Energy crisis seen wake-up call for more investment
October 20 2021 09:22 PM
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Power lines hang from a utility pole in Bengaluru, India. India is facing its worst power crisis in
Power lines hang from a utility pole in Bengaluru, India. India is facing its worst power crisis in years and has been hit hard by rising oil prices, with local fuel prices surging to record high and its trade deficit ballooning to the highest in at least 14 years.

Reuters New Delhi/London

The current energy crisis is a wake up call for the need to invest more in the sector to avoid another energy supply crunch, Abu Dhabi National Oil Company (Adnoc) chief executive Sultan al-Jaber told an energy conference on Wednesday.
The oil minister of India, the world’s third biggest oil consumer and importer, echoed al-Jaber’s comments.
“Yes, a wake up call. That there is not enough investment. In addition to that is also the fact that the transition to green energy is also imposing a cost,” said the minister, Hardeep Singh Puri.
India is facing its worst power crisis in years and has been hit hard by rising oil prices, with local fuel prices surging to record high and its trade deficit ballooning to the highest in at least 14 years.
India imports 85% of its oil needs and buys most of this from the Middle East producers.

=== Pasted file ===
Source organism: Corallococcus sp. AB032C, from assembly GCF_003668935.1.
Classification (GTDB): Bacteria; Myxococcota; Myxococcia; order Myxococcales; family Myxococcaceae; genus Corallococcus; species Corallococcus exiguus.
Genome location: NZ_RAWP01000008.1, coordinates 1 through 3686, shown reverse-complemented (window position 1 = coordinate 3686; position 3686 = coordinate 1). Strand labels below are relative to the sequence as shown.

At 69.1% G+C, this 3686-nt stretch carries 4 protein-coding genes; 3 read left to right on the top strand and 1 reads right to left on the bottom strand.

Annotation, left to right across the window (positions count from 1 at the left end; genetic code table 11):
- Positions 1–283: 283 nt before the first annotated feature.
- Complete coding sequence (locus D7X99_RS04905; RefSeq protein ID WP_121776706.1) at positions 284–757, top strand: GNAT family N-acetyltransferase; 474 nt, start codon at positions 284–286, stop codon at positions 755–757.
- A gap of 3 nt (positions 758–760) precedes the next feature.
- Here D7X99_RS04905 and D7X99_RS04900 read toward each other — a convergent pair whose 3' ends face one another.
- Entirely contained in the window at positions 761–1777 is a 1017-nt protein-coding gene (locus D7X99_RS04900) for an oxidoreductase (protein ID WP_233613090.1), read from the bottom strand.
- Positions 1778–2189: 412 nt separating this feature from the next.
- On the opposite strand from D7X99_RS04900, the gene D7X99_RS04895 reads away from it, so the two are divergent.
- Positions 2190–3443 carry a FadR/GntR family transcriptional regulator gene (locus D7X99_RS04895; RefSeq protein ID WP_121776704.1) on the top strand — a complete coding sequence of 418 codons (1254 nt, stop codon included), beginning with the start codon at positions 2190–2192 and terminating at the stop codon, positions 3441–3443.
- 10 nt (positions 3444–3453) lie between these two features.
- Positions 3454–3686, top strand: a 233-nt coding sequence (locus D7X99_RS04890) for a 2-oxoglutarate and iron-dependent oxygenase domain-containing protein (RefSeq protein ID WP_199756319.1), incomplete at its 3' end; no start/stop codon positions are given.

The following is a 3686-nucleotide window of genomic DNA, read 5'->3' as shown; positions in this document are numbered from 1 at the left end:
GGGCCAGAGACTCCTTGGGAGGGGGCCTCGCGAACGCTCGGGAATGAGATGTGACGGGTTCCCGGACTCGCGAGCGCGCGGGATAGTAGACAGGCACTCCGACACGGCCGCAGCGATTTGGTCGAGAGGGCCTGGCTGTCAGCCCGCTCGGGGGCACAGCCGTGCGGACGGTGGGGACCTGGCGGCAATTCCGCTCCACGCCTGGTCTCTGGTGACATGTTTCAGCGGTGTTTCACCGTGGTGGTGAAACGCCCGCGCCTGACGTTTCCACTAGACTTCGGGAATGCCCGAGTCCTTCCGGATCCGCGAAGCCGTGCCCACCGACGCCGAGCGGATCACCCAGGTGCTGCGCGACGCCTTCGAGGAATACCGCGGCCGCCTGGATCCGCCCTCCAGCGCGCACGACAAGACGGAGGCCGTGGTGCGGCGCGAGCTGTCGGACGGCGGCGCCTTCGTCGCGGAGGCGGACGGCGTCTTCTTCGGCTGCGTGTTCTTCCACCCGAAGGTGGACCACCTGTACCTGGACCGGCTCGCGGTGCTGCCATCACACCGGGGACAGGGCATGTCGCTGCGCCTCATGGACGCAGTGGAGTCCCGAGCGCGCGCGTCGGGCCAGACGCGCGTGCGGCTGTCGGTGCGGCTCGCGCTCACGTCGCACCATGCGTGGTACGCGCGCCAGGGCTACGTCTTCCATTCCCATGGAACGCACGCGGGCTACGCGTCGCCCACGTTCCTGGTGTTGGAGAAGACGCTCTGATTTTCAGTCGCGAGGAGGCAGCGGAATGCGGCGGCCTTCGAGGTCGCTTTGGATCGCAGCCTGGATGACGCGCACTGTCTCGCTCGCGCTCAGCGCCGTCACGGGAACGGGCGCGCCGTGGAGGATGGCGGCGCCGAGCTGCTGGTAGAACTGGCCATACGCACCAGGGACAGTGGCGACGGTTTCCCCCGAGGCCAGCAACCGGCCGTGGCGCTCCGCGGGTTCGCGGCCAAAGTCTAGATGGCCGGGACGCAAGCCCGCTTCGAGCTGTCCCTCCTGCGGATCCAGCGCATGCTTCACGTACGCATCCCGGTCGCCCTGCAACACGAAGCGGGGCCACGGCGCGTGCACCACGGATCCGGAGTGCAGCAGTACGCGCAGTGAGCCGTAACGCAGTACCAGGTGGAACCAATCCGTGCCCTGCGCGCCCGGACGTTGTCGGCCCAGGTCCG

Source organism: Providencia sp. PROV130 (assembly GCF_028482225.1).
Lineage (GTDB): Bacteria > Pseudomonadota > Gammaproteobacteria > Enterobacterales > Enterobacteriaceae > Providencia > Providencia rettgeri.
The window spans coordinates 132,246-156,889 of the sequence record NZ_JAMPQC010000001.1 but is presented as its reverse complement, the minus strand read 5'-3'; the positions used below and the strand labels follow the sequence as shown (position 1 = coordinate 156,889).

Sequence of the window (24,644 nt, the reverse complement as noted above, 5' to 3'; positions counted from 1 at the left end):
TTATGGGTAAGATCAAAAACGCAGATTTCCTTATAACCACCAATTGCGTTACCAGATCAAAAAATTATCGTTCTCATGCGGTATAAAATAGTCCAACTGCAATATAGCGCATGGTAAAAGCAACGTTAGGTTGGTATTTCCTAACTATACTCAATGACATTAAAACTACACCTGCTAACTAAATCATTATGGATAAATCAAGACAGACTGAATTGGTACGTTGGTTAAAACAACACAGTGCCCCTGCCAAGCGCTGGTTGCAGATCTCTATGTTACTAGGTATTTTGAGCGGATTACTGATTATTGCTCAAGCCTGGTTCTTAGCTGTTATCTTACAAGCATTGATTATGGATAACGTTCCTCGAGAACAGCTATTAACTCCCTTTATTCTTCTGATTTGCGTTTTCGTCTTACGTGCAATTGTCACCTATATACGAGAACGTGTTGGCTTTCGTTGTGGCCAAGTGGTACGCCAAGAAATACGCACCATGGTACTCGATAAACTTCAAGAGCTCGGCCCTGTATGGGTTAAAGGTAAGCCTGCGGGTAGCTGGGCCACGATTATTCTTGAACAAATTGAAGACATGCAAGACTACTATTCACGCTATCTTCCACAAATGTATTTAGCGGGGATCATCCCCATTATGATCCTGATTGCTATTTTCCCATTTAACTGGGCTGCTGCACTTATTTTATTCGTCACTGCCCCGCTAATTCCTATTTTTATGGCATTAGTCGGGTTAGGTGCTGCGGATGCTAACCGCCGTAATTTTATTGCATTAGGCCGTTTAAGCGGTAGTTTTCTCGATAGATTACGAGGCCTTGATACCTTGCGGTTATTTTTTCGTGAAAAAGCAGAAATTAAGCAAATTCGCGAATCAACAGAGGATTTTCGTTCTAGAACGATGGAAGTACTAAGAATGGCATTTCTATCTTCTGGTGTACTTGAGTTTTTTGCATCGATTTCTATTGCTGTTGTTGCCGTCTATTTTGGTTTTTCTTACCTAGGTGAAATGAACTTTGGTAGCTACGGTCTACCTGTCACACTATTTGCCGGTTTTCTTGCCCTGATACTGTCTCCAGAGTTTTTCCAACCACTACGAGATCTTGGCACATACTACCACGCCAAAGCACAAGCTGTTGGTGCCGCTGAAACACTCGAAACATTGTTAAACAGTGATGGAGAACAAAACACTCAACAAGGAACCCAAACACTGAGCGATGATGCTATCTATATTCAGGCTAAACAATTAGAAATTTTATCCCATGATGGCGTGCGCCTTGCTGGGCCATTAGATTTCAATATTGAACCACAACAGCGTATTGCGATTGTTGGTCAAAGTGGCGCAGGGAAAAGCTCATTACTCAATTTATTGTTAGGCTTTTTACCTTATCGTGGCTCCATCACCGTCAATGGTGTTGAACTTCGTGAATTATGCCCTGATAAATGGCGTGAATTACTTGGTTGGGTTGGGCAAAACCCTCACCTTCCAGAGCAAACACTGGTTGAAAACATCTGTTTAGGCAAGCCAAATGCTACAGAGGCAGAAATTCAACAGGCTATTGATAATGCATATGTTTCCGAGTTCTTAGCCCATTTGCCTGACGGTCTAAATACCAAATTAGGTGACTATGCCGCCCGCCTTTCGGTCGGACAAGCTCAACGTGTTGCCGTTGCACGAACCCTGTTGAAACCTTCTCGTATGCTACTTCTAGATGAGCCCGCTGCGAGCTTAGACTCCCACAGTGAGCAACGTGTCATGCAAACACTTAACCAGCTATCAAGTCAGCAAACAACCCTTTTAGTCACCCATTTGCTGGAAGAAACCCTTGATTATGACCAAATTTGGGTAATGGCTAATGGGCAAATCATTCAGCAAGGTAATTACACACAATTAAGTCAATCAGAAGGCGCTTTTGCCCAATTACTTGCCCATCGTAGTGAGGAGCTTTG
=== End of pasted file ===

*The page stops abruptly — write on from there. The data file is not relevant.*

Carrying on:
The UAE is investing boosting its oil and gas production, al-Jaber said, adding that Adnoc would remain a trusted oil supplier to India.
Puri said high energy prices are impacting global economic recovery, stoking inflation and logistics costs. “If prices are not brought under control, global economic recovery could be fragile”.
Oil prices have to be predictable, dependable and stable, Puri said, adding that high prices may also impact the producers in the long run.
India’s oil secretary Tarun Kapoor said: “Opec can very easily raise production and gain confidence of consumers. If the sellers don’t come to help then the reliability goes away.” Both al-Jaber and Saudi Arabia’s Minister of Energy Prince Abdulaziz bin Salman said the world will continue to need fossil fuels despite the transition to cleaner energy sources.
Prince Abdulaziz said there was a lack of anticipation that the world economy would grow as fast as it is doing now.
“People all of a sudden woke up to the reality that they are running out of everything: they ran out of investments, they ran out of stocks and they ran out of … creativity in trying to be attending to real solutions that address real issues,” Prince Abdulaziz told the CERA Week India Energy Forum.



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